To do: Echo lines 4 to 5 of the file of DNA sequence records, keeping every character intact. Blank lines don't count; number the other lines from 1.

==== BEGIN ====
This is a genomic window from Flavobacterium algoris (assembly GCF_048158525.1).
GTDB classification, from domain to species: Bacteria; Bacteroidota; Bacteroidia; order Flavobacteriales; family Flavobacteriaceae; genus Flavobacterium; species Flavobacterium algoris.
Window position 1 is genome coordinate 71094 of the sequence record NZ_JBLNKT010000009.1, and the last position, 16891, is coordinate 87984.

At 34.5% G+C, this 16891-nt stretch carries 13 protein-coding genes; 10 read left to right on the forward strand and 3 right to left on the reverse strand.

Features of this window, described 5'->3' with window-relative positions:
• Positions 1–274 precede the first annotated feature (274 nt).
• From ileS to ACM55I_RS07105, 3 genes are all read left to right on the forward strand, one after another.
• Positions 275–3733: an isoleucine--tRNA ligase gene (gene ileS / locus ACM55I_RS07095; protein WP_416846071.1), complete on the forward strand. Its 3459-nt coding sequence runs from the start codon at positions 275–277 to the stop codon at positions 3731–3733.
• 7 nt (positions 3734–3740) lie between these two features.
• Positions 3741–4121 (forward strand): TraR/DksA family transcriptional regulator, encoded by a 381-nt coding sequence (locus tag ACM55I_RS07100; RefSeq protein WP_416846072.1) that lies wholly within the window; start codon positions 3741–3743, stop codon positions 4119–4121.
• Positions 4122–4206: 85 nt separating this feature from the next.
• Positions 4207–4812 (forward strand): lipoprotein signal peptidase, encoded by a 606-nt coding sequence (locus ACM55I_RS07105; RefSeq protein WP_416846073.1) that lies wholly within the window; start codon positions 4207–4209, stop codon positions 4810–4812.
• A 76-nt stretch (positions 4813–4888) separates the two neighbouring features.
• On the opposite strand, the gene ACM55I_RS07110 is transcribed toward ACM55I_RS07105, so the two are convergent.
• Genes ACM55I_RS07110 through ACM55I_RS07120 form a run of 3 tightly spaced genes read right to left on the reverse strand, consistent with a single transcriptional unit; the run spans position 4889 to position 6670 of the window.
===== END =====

At 34.5% G+C, this 16891-nt stretch carries 13 protein-coding genes; 10 read left to right on the forward strand and 3 right to left on the reverse strand.

Features of this window, described 5'->3' with window-relative positions: